2016 Sonata Plug In Hybrid Electric Vehicle
Topic: 2016 Sonata Plug In Hybrid Electric Vehicle
We were eager to get our hands on the 2016 Hyundai Sonata Plug-in Hybrid, PHEV, following our review of the 2016 Hyundai Sonata Hybrid. The experience hasn’t let us down. With the new 2016 Hyundai Sonata PHEV, you can have it all, which competes in the fast-growing plug-in hybrid market.
This Italian-designed electric vehicle is a welcome addition to the market!
The 2016 Hyundai Sonata Hybrid was a pleasant surprise, but the plug-in Hybrid (PHEV) was even better. After the Elantra, the Sonata is Hyundai’s second most popular vehicle.
With Sonata’s PHEV version, you get even more fuel efficiency by allowing you to select between Hybrid and all-electric modes. You can see how this vehicle will primarily run on electric power.
The Sonata PHEV is the most comfortable and luxurious vehicle I’ve seen thus far. Furthermore, it’s an excellent everyday vehicle that can also be used for weekend getaways thanks to its gasoline engine, making it an ideal vehicle for both short commutes and lengthy road excursions.
It’s easy to see how the Sonata PHEV can surpass all of these for those with certain tastes and criteria. The competition consists of the Optima from Kia, Honda, Ford Fusion (including the Energi), Toyota Corolla, and the Volt from Chevrolet.
The Biggest Pluses
Seating for up to five passengers in the Sonata PHEV is no problem, thanks to its new platform sharing with the Hybrid. It has a reasonable turning radius for a sedan of this size. Hyundai claims a 27-mile electric range for the Sonata PHEV, but we could get it to over 30 miles per charge by hypermiling it.
Once off the motorways, we like to switch back to EV mode to begin our journeys through city streets in EV mode. Under moderate accelerations, like when the car slows down or speeds up, the Sonata PHEV uses the engine to charge its battery pack, allowing its electric motor to power its wheels alone.
This mode of driving is best suited for a mix of city and highway driving. Charge the automobile as much as possible within a set number of charging hours with Hyundai’s Battery Charge mode.
Like that of the Hyundai Hybrid, the PHEV’s infotainment system was easy to use, smart, and compatible with our iPhones and iPods.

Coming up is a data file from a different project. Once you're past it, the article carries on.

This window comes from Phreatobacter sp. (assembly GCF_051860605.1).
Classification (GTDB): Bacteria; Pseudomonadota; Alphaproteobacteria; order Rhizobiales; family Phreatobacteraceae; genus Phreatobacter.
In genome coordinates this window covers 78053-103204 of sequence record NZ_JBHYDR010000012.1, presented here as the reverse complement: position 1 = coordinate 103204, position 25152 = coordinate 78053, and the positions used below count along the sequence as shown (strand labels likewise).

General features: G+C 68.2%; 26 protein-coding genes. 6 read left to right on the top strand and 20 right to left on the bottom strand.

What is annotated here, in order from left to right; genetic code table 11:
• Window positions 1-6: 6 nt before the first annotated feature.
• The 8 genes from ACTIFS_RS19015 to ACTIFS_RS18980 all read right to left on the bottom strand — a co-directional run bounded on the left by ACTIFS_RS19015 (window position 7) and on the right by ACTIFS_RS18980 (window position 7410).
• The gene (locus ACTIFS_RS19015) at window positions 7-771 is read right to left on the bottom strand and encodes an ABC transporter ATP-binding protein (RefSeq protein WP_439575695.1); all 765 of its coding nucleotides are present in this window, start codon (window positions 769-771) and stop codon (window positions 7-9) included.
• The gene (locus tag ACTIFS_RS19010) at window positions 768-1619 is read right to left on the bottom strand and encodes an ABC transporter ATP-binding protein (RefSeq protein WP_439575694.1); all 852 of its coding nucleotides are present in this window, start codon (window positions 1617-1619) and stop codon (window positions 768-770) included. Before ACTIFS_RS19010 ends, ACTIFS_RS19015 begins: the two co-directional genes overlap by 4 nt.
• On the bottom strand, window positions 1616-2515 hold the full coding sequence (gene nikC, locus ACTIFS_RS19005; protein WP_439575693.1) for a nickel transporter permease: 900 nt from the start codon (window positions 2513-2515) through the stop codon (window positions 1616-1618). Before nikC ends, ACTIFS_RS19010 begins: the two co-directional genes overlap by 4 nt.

Even though Sonata’s MSRP is marginally lower than its closest competitor, it provides more all-electric miles than its rivals. Its EV and full range are greatly improved thanks to its low aerodynamic drag of 0.24. In the end, we got 99 MPGe on average.
No need to repeat what we said about its Hybrid sibling; the SonataPHEV is an excellent vehicle in every way. Luxury, comfort, and fuel efficiency are provided at an affordable price with this vehicle. Increasing the electric range would undoubtedly be welcomed by EV enthusiasts… anyone else here a fan of electric vehicles (EVs)?
Duration and Limits of the Test: We put the automobile through its paces for seven days, traveling 25% on highways, 80% in the cities, and 5% on intercity highways at a modest speed. We drove it for 375 miles total, and it was a joy to do so.
With Sonata’s hybrid and PHEV models, Hyundai has a serious winner on its hands. The manufacturer worked hard to create a vehicle that would appeal to a wide range of motorists.
We were pleasantly surprised by the car’s luxurious appearance and feel, as well as its composed handling and thoughtful attention to detail, all of which were complemented by an easy-to-use infotainment system. We give the 2016 Hyundai Sonata Hybrid 4.5 plugs out of 5 stars because of its pricing and its well-equipped.
2016 Sonata Plug In Hybrid Electric Vehicle
You don’t think Hyundai does things half-heartedly, do you? After being absent from the eco-car fray for a few years, Hyundai now has a hydrogen-fueled Tucson and two-hybrid Sonata models in its line-up.
Reworked versions of the Sonatas were released in 2016. Also, they both have the same engine: a 2.0-liter GDI direct-injection 4-cylinder/electric motor combination connected to a 6-speed automatic transmission.
A continuously variable gearbox is normally used to connect the various powerplants. However, this is a unique combination in the hybrid market.
Hyundai’s Hybrid Plug-in, on the other hand, has a more powerful electric motor (67 horsepower vs. 51 horsepower for the base model) and more “net” horsepower (202 horsepower vs. 193 horsepower for the base model) than the Hybrid Plug-in.
This is because the electric and gas motors peak at different speeds. The quoted highway fuel efficiency, though — 5.5 L/100 km for the standard Hybrid and 5.7 for the plug-in version — is approximately the same for both vehicles.
Because of the Blueline label on the Plug-in, there would be no way to tell them apart if it weren’t for that.
As long as the cargo floor doesn’t peek beneath it. There’s no mistaking the difference. Despite having the latest high-tech lithium-ion batteries, the conventional Hybrid is limited to a 1.6-kilowatt-hour battery, whereas the plug-in version has a massive 9.8-kilowatt-hour battery.